In addition, at an early age, Schor strived to make her work accessible to all. In an interview with Peter Shea, she talks about her early intellectual formation, her critique of conventional economics, and her decision to write for an audience that includes the general public as well as her colleagues in the academy.[2]

Best-seller books[edit]

The Overworked American: The Unexpected Decline of Leisure, Basic Books (1992)[5][edit]

By using household survey data on hours of paid work and one’s time use, Schor discovered that average time spent at work increased around 1 month per year between the years of 1969 and 1987. Further, in the book, Schor discusses a model she developed to predict hours of unpaid work in the home.

The Overspent American: Why We Want What We Don’t Need (1999)[5][edit]

In this book, Schor explores the social and cultural processes that drive individuals to spending and eventually debt. She analyzes that consumers are spending more than they did in the past. As a result, she observes that saving rates have been on a decline. Schor argues that one of the reasons for this change over time is our view in the “keeping up” process of spending which has led to overspending.

Born to Buy: The Commercialized Child and the New Consumer Culture (2005)[5][edit]

Many companies have targeted marketing products towards children and in turn, have made them into “commercialized children.” Schor looks at how advertising strategies convince kids that products are necessary to their social survival and this is adopted into their mindsets for their future as well. Schor also provides a sort of optimism at the end, advising parents and teachers on how to deal with this problem.

Plenitude: The New Economics of True Wealth (2010)[5][edit]

In this work, Schor outlines a roadmap to move beyond consumerism and consumerism's inherent link to ecological decline. She favors a well-balanced approach to living, considering such elements as nature, community, intelligence, and time.[10] Schor narrated a short film on the economic organization discussed in her book for an animation by Films for Action.[11]

After the Gig (2020)[5][edit]

In After the Gig, Schor explores the gig economy, e.g. Uber, Airbnb, etc., and effects of such organizations on worker exploitation, carbon emissions, and racial discrimination. Looking at data extracted from thirteen cases, Schor comes to offer a better means for creating a shared and equitable economy.[12]

Publications[edit]

Books
  • The Overworked American: The Unexpected Decline of Leisure, Basic Books (1992)[13]
  • Sustainable Economy for the 21st Century, (1995, 1999)[14]
  • The Overspent American: Why We Want What We Don't Need, (1999)
  • Born to Buy: The Commercialized Child and the New Consumer Culture, (2005)
  • Plenitude: The New Economics of True Wealth, Penguin Press (2010)[2]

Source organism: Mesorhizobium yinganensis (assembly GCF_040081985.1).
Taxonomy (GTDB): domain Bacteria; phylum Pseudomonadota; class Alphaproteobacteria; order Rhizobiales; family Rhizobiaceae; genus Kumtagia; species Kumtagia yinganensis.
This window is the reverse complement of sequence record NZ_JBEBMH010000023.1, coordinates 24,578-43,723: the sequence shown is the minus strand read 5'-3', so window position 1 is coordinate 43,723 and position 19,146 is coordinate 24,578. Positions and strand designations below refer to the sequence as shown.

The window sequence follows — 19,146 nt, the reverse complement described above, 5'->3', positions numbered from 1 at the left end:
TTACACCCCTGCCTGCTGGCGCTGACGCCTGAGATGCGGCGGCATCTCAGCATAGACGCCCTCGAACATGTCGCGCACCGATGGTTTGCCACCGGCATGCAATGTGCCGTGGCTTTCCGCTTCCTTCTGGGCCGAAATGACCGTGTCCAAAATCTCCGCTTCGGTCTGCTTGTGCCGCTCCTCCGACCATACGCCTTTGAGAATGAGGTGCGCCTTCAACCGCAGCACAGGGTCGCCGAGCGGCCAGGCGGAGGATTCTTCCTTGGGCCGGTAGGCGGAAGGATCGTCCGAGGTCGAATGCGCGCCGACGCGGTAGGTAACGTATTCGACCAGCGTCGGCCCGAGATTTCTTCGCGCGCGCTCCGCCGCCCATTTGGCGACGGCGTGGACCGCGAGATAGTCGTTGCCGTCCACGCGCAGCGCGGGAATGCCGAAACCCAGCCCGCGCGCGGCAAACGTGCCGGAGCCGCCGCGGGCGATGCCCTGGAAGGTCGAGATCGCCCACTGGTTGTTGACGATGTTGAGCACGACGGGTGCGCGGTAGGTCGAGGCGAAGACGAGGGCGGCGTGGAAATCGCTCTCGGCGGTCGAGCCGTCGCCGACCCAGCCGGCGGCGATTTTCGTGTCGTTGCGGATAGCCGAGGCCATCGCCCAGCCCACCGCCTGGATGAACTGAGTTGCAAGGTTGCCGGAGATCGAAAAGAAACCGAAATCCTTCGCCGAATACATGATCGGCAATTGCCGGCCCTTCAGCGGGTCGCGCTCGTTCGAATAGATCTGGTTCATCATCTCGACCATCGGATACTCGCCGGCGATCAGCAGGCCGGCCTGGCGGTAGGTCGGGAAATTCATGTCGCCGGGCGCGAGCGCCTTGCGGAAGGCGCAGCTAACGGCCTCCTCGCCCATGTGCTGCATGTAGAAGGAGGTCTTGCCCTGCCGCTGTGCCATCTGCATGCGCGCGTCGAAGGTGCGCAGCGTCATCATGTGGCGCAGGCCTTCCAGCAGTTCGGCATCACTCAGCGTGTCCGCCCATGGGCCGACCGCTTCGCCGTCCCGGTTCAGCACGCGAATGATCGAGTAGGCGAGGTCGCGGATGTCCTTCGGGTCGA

• Toward a Plenitude Economy (2015)
  • After the Gig (2020)
As co-editor or co-author
  • The Golden Age of Capitalism: Reinterpreting the Postwar Experience, (1992)
  • Do Americans Shop too Much?, (2000)
  • The Consumer Society Reader, (2000)
  • Sustainable Planet: Solutions for the 21st Century, (2003)
  • Sustainable Lifestyles and the Quest for Plenitude (2014)[15]
Journal articles
  • "The Sharing Economy: labor, inequality and sociability on for-profit platforms" (Societal Transitions, 2017)
  • Complicating Conventionalization" (Journal of Marketing Management, 2017)
  • "Does the Sharing Economy Increase Inequality Within the Eighty Percent?: Findings from a Qualitative Study of Platform Providers" (2017, Cambridge Journal of Regions, Economy and Society)
  • "Paradoxes of Openness and Distinction in the Sharing Economy" (2016, Poetics)
  • "Climate Discourse and Economic Downturns: The case of the United States 2008-2013" (2014, Environmental Innovation and Societal Transitions)
    [5]

References[edit]

  1. ^ "Debating the Sharing Economy". Great Transition Initiative. 2 May 2014. Retrieved 9 April 2015.
  2. ^ a b c "Julie Schor". Institute for Advanced Study. Retrieved 9 April 2015.[dead link]
  3. ^ "Juliet Schor: On the Connected Economy and Carbon Emissions". www.bc.edu. Retrieved 2017-12-14.
  4. ^ "Juliet Schor - Connected Learning Research Network". Connected Learning Research Network. Retrieved 2017-12-14.
  5. ^ a b c d e f g h i j k l m n o p q r s t u "Juliet Schor". Boston College.
  6. ^ a b c d e f "Juliet Schor". Capital Institute.
  7. ^ Gershon, Livia (January 27, 2016). "The Road to Utopia: A Conversation with Juliet Schor". JSTOR Daily.
  8. ^ "Juliet Schor : Publications :: Tellus Institute". www.tellus.org. Retrieved 2020-09-29.
  9. ^ "Juliet Schor". Capital Institute.
  10. ^ "Plenitude". www.goodreads.com. Retrieved 2020-09-29.
  11. ^ Visualizing a Plenitude Economy: The Secret To Creating Jobs, retrieved 2020-10-14
  12. ^ After the Gig.
  13. ^ Stead, Deborah. "Prosperous Referents and 'The Overspent American'". New York Times. Retrieved 9 April 2015.
  14. ^ "A Sustainable Economy for the 21st Century". www.goodreads.com.
  15. ^ "Sustainable Lifestyles and the Quest for Plenitude | Yale University Press". yalebooks.yale.edu. Retrieved 2020-09-29.

Sources[edit]

External links[edit]